Chevre Goat Cheese
Fresh chevre goat cheese is often the only form of goat cheese that people are familiar with. In fact, without any other qualifiers, the term "goat cheese" is commonly used synonymously to denote chevre.
Without a doubt, chevre is the hallmark of the world of goat cheese, and with good cause.
Named after the French word for goat, this soft, fresh cheese has a distinctive taste that epitomizes the unique flavors that the goat fatty acids impart to cultured goat milk products.
Easily located in most grocery store deli departments, chevre typically comes in 6-8 oz. size rolls or logs. You'll sometimes see it labeled as "French style," or "French type" goat cheese.
It has a texture similar to cream cheese, though slightly drier, and is lighter and fluffier &mdash more like the whipped cream cheese sold in tubs. In fact, you can usually substitute chevre in recipes that call for cream cheese or ricotta.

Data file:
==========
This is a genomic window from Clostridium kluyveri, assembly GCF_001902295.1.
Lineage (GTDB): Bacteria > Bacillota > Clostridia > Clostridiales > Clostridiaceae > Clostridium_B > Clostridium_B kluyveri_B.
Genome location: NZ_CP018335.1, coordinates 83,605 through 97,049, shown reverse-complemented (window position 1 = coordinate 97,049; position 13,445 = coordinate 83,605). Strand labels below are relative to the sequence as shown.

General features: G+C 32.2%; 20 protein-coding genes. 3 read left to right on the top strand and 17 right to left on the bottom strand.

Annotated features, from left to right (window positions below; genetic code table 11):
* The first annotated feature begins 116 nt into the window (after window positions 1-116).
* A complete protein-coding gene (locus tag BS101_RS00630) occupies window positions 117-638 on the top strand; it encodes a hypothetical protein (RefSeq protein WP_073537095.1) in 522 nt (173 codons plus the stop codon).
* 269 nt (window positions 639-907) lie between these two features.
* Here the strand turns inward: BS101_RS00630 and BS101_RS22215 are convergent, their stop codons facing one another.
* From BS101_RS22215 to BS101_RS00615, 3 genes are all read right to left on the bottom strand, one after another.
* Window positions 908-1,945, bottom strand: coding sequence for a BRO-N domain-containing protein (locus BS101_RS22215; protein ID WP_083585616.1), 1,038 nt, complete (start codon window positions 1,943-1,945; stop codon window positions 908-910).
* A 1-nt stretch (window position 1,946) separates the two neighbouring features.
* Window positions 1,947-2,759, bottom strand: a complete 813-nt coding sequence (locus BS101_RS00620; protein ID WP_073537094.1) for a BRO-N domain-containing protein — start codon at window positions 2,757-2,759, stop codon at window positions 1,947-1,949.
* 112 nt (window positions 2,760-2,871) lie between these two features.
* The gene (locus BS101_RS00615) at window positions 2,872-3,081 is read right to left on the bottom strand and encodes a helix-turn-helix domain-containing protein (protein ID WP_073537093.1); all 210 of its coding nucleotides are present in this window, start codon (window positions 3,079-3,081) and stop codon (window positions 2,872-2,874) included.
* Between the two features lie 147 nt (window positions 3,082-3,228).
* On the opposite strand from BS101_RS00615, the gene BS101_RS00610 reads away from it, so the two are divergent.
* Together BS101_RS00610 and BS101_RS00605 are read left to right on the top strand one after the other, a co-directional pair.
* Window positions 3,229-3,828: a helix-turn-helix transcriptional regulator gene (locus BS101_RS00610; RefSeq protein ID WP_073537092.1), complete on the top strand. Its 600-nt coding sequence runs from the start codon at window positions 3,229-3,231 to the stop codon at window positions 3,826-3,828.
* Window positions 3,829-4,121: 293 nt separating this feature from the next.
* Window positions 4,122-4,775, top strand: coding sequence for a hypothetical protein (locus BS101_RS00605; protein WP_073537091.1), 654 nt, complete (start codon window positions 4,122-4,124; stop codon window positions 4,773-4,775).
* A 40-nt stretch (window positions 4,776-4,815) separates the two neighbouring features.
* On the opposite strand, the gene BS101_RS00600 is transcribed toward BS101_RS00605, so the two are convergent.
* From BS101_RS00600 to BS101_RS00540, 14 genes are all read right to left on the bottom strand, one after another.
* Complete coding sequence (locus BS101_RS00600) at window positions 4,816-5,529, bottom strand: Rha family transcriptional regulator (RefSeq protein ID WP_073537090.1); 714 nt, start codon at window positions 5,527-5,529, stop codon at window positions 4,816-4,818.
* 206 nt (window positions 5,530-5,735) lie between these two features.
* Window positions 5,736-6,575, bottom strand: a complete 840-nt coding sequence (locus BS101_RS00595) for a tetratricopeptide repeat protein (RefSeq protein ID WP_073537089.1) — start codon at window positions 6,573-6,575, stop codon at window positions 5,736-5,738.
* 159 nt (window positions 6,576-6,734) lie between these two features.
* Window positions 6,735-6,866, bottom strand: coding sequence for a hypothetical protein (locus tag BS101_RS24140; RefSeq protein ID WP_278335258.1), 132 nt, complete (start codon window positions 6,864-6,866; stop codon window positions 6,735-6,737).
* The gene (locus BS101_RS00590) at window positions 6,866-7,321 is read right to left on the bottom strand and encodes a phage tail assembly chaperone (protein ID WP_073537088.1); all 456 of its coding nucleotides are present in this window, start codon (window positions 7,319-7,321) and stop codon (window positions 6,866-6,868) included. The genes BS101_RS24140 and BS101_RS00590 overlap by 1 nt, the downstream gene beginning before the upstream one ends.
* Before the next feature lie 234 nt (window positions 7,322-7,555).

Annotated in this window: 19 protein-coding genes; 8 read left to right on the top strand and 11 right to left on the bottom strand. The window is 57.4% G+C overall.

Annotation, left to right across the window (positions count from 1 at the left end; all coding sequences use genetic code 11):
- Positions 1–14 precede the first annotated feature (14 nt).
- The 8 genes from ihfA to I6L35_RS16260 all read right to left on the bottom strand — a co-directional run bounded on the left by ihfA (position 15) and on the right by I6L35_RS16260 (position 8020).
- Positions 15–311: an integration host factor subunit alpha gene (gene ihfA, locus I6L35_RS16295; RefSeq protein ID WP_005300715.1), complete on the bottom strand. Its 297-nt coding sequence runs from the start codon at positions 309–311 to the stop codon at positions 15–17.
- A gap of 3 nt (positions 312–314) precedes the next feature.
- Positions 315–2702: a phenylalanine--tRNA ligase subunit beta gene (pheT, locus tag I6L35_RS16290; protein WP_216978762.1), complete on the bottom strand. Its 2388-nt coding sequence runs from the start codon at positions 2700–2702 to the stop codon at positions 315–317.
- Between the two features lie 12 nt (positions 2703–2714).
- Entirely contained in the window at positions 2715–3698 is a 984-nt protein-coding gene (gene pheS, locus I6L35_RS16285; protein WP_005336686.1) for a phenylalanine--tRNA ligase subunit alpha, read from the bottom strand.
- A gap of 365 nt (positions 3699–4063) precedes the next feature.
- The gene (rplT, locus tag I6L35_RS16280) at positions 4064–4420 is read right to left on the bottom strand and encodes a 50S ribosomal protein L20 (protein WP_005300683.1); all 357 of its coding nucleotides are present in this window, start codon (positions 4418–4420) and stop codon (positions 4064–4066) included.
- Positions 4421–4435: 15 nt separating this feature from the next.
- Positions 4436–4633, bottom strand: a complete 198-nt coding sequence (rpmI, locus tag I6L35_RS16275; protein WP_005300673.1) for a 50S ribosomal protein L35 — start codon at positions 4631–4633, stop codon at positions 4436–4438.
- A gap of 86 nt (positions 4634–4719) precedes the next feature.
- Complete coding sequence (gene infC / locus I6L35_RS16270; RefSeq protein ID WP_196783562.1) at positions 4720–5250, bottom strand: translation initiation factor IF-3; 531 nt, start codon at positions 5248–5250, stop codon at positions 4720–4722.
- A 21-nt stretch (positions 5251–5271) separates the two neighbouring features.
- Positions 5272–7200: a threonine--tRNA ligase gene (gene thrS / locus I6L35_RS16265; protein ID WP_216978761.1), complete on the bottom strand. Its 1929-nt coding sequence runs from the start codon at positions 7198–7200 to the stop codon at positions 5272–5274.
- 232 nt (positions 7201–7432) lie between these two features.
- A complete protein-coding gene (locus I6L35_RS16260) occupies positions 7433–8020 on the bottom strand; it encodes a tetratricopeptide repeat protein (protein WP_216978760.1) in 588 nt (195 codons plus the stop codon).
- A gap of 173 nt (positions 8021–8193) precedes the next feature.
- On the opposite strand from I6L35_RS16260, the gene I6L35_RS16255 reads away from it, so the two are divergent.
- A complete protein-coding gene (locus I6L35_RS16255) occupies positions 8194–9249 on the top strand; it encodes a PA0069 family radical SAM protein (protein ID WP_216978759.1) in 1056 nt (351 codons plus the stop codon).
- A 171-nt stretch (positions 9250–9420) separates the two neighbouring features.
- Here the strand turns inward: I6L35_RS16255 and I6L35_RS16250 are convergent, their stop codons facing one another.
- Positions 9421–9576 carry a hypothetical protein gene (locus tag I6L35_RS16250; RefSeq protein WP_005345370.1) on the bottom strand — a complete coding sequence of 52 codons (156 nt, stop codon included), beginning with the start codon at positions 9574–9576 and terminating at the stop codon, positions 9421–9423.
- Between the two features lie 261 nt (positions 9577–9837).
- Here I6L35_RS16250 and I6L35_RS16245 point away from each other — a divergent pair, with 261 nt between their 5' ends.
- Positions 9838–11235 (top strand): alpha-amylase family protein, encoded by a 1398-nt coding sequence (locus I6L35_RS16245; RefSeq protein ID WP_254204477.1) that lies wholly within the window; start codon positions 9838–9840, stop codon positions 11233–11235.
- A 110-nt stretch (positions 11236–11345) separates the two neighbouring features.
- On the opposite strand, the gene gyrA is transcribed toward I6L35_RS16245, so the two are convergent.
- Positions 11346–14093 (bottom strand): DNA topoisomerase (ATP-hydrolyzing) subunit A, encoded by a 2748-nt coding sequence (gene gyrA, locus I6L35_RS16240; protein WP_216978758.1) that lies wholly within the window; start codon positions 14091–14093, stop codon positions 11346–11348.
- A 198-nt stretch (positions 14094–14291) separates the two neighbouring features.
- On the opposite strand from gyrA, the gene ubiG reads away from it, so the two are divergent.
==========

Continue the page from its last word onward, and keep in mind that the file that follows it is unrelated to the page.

The degree of tartness varies greatly by brand. I have tasted some that are so tart that they were almost unpalatable, while others are so mild, there is almost no tang at all.
So, if you tried commercial chevre before, and didn't like it, don't give up! Search for another brand, or check out this article on How to Make Goat Cheese (Chevre). Chevre cheese is one of the simplest and least time-consuming of the goat cheeses to make. You almost can't go wrong!
Mixing in fresh herbs with chevre for a cracker or vegetable spread is an easy, excellent way to serve this soft cheese. However, there are many other terrific uses for it, as well.
For some delicious ideas for using chevre, check out Goat Cheese Recipes.
Articles are updated frequently, so check back here for any new information on chevre goat cheese!
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